There followed the Loris trio, who made music that on another occasion I would have considered quiet, but here coming after the Werder work felt like a veritable tornado of sound. The group work in a nicely defined way, using medium length stretches of extended, textured sounds dotted with little bits of grit here and there, which slide in and out, often stopping quite abruptly. The trio work with negative space very well, building little layered stretches of sound only for one or more of the elements to cut out, and what is left below is often then very beautiful, previously buried in the layers, suddenly brought out from underneath, like the gaps behind the objects in a still life painting, here painted in muted shades of brown and grey. generally speaking, Hughes provided a semi-constant bed of honeyed tones for the other two to clamber over with grainy rustling (Farmer) and feedback tones and bleeps (Jones) The track ended in lovely fashion. Jones somehow picked up a strange repeating series of descending bleeps, not unlike the soundtrack to Pong played on an 80’s digital watch. This sound somehow came from the motor of an iPod that was being used for its electromagnetic possibilities rather than as an audio playback device. This sound rose out of the hiss and drone very nicely and brought the set to a close in an almost comical manner, with the musicians just about supressing laughter onstage. Although amusing this was a nice way to end the set, and a nice addition from Jones, who played this set with a maturing confidence that saw him push and pull at the others, with Farmer in particular meeting him headlong as Hughes’ contribution formed a frame around the others. Nice stuff. Loris’ debut album, complete with its wonderfully Farmeresque title The Cat from Cat Hill is ou tthis week on Another Timbre. review soon I imagine.
The full quintet then performed a piece written specifically for the occasion by the increasingly in-demand Michael Pisaro, a composer who along with Werder is linked to the Wandelweiser collective. The score, named Fields have ears (4) is a piece that uses a page of loose instructions about the nature of the sounds that should be used alongside a strict timing framework in which they should be played. So once decisions were made, sounds were chosen, the music formed a drifting series of mostly extended tones and textures that slid over each other quietly for twenty-seven minutes in typically fluid, gentle Pisaro style.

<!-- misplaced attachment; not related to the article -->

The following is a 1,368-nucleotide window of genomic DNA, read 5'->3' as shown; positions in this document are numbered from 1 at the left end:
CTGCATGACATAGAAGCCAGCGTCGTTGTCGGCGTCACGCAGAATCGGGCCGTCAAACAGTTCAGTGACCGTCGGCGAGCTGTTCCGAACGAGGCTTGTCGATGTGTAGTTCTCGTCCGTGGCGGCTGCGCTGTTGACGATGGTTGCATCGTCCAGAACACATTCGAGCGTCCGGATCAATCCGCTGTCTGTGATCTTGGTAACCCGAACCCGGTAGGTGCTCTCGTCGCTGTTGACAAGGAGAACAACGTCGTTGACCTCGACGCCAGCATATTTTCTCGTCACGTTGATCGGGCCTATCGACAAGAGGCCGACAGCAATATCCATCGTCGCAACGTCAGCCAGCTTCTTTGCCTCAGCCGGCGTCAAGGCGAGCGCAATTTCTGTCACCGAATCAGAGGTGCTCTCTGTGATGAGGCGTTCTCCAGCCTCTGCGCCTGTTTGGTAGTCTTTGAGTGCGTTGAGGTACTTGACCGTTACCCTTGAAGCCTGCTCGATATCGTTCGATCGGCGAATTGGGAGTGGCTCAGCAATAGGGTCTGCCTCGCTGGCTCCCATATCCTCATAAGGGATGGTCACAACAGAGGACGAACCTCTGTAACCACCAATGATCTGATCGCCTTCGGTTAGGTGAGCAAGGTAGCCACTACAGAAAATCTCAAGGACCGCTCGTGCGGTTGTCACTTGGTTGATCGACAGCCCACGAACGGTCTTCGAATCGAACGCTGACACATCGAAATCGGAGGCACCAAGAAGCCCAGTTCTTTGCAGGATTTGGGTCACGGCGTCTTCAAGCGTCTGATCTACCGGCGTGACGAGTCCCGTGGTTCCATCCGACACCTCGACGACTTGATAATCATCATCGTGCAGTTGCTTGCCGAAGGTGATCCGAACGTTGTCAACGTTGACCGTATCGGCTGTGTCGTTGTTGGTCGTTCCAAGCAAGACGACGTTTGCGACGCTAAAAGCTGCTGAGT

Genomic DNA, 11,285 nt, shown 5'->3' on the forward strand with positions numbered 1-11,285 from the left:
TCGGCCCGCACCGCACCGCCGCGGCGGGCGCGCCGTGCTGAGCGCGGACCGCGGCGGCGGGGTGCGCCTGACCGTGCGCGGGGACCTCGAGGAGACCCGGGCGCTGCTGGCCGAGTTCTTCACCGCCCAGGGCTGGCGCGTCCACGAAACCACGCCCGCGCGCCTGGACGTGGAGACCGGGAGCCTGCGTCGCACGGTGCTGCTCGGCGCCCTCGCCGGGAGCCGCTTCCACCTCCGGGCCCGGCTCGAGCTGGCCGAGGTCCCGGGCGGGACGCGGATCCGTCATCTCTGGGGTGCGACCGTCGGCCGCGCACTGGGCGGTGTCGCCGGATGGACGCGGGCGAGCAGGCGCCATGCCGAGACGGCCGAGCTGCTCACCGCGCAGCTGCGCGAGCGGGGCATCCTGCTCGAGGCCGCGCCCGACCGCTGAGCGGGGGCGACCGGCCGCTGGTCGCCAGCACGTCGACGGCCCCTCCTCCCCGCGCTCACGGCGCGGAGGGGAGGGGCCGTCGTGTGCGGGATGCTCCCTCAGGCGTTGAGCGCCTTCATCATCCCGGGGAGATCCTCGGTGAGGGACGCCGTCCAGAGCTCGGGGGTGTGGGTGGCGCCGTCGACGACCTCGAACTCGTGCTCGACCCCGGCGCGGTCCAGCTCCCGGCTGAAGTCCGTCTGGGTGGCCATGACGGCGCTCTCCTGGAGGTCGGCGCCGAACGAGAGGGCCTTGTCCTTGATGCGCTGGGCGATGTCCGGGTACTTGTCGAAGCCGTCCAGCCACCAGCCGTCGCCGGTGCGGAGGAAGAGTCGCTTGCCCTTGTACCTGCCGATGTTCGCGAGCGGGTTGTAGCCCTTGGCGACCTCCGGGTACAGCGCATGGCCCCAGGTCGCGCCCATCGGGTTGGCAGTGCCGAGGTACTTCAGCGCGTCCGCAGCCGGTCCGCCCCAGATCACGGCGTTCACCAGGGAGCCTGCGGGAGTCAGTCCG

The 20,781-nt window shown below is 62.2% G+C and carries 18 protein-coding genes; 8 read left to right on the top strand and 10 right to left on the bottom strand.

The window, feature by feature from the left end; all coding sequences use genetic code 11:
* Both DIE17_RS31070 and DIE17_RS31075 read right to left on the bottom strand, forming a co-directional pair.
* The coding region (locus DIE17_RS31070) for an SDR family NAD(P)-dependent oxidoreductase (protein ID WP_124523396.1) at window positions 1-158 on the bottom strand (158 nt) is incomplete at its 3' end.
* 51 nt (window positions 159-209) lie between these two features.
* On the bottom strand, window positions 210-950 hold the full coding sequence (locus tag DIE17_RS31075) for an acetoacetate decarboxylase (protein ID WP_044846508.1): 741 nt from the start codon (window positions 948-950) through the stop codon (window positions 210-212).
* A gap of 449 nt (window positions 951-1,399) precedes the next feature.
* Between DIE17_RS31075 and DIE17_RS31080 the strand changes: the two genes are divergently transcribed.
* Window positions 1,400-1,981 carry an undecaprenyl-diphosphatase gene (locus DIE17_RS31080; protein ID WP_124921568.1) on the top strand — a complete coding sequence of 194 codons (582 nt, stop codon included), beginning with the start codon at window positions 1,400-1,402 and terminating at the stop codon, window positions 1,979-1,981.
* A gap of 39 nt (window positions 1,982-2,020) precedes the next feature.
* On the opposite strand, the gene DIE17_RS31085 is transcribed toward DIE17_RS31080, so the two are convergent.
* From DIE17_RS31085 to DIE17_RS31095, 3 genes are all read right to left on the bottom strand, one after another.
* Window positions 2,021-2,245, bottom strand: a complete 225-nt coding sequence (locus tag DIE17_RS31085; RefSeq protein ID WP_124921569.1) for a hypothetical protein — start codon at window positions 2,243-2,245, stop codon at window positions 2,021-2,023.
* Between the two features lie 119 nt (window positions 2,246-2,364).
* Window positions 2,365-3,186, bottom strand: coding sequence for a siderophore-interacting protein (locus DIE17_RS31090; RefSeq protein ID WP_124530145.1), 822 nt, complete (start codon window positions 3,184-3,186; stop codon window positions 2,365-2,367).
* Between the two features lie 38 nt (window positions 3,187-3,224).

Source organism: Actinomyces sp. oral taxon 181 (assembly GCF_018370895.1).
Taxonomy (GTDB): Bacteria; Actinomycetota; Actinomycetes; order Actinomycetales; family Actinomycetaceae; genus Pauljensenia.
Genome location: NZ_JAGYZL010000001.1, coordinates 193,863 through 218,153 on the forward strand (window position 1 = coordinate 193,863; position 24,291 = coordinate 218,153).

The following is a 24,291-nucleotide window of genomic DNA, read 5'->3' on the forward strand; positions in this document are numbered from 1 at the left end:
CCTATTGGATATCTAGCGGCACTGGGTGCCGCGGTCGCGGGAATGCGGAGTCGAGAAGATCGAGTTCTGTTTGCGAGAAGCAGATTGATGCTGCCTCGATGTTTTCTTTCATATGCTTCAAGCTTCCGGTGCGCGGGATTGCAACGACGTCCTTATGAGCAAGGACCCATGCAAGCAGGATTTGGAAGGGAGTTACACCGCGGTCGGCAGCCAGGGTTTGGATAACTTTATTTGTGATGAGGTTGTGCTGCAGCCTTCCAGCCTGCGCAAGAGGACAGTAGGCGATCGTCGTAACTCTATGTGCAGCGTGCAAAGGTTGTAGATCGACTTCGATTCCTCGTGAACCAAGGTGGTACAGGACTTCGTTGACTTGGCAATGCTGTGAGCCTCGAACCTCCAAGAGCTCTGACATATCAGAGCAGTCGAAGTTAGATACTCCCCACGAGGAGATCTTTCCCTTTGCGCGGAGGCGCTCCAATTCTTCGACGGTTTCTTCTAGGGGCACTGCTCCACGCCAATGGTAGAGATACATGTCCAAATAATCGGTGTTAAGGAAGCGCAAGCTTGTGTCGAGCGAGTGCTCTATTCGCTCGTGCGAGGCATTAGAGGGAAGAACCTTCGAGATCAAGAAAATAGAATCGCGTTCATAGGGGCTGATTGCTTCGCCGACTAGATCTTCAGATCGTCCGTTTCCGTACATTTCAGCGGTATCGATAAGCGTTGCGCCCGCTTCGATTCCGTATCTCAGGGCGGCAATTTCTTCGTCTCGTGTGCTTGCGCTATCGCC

This last performance also had another element added, a film made specifically for the occasion, which was projected at a very large size onto the screen (the venue doubles as a cinema) between the musicians. The film, made by the American musician and member of Haptic Joseph Clayton Mills was made using the score as a guide. It featured what seemed to be archive images, some shot on old film, some static, that drifted in and out of focus from behind a blurry greeny-blue swathe of soft colour. The film was actually very nice indeed, the images seemed to relate to one family, with certain faces reappearing, but also featured shots of people interacting with the rural environment in some way, cultivating the land, petting wild animals etc..
My problem, as I have said many time sbefore here, is that I struggle to concentrate on visual and audio images at the same time. Particularly with this kind of music, which requires (for me at least) a restful state in which I can shut my eyes and let the music and surrounding sounds take over I found that focussing on two senses at the same time saw me either listen or watch well, but never at the same time. I opted in the end for closing my eyes, only to open them at regular intervals to see what was evolving on the screen. Although it was made as a direct accompaniment to this music I could probably find myself really enjoying the film without any soundtrack at all, or at least, not a deliberate one.
The Pisaro piece was very nice indeed, but the performance was not quite as subtly refined as the opening Werder realisation. As it relied more on the firm structure of the piece to decide where sounds were placed the group seemed to play a little more stiffly than they had in the opening piece, perhaps more concerned with precise stopwatch timings than the finer qualities of what was placed into the frames the score dictated. Still a very enjoyable experience anyway.
After the show a good time was had, somehow though barely a drop of alcohol consumed and much laughter still ensued as we went down to the riverfront to consume very nice falafel wraps and a consensus was reached by all that Kanye West is an untalented berk. It was really good to meet up with Simon Reynell again for the duration of the evening and pre-concert food, and nice to meet David Thomas for the first time, Matt Davies for the second time and Simon Whetham in person, whose music I have written about here on several occasions. Good times. Back at work tomorrow. Oh well.